gamma driving me crazy

T
Posted By
Toby
Sep 23, 2004
Views
210
Replies
4
Status
Closed
Hi all,

I recently put together a new machine and installed my copy of Photoshop CS on it. This box has Win XP, my old one is running W2K. Setup is the same; the monitors are calibrated using a Spyder and not running Adobe Gamma.

On the old machine, the appearance of files opened in PS is quite similar to what is displayed using other graphics programs, including ACDSee, ThumbsUp , webviewing the uploaded files on Renderosity, and in the Epson print preview within PS.

On the XP machine files opened in PS appear much darker than with these other programs. It seems to affect only PS, whatever it is. It is disconcerting to see the difference in PS and in the Epson print preview box which opens in PS in the print dialog.

The gamma of the files seems quite similar in all situations between the two machines except for PS on the XP box.

There is no difference in my color management settings between the two machines (I keep the old one as backup), and for the life of me I can’t figure out what’s going on. At what point are gamma settings independent of monitor calibration in PS? I’ve been through the color management tab in PS and can’t seem to correct this problem there, but perhaps there is something hidden somewhere I have not tried.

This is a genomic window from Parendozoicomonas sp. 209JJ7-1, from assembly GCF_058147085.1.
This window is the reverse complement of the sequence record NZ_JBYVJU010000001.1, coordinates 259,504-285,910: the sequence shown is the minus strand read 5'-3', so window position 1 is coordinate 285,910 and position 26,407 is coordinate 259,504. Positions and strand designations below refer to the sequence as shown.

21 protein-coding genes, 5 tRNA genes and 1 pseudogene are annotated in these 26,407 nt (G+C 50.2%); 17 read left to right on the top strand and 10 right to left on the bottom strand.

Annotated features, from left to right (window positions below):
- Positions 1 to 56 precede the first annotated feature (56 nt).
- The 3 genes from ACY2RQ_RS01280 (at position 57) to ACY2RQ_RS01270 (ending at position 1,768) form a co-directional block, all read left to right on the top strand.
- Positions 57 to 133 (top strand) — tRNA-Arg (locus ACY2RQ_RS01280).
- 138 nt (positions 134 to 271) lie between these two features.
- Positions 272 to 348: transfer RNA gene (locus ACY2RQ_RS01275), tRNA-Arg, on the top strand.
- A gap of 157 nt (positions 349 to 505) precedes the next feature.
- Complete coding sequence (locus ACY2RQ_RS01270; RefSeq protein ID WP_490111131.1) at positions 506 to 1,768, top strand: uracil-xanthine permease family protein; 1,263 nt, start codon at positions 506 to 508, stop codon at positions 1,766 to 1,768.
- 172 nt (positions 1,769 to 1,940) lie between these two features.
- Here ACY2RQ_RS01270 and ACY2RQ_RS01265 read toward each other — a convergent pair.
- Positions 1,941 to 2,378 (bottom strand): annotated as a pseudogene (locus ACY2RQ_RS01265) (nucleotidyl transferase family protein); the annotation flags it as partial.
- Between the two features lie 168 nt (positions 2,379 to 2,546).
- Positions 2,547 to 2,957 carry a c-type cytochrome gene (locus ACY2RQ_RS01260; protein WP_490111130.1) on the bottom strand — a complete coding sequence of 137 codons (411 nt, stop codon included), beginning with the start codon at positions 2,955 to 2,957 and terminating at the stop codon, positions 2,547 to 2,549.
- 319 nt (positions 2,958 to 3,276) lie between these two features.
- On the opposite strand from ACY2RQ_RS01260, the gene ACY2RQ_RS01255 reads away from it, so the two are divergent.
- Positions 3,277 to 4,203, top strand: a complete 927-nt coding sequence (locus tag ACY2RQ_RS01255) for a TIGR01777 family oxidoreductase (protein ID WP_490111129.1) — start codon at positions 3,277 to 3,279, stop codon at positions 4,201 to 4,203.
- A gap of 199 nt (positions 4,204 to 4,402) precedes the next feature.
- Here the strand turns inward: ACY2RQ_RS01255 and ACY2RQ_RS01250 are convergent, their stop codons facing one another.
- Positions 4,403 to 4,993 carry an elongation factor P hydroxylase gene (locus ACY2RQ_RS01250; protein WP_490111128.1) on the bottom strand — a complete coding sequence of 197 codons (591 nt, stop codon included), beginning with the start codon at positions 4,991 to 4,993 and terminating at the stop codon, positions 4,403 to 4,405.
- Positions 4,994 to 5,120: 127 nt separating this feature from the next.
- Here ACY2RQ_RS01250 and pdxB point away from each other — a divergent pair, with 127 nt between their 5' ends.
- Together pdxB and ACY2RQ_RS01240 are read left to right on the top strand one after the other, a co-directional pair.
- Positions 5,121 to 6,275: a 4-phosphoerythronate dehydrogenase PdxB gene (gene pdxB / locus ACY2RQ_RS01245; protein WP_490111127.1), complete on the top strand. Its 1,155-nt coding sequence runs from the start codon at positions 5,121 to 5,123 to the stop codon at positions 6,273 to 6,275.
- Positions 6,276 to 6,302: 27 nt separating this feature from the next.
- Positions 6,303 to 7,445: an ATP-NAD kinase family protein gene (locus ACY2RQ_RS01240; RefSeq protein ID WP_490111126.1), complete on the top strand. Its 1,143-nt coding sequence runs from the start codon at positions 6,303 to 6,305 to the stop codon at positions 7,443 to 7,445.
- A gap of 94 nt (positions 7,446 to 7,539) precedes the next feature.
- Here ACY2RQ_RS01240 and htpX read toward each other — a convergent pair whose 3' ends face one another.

Any suggestions would be appreciated…

TIA,

Toby

How to Improve Photoshop Performance

Learn how to optimize Photoshop for maximum speed, troubleshoot common issues, and keep your projects organized so that you can work faster than ever before!

MR
Mike Russell
Sep 23, 2004
Toby wrote:
Hi all,

I recently put together a new machine and installed my copy of Photoshop CS on it. This box has Win XP, my old one is running W2K. Setup is the same; the monitors are calibrated using a Spyder and not running Adobe Gamma.

On the old machine, the appearance of files opened in PS is quite similar to what is displayed using other graphics programs, including ACDSee, ThumbsUp , webviewing the uploaded files on Renderosity, and in the Epson print preview within PS.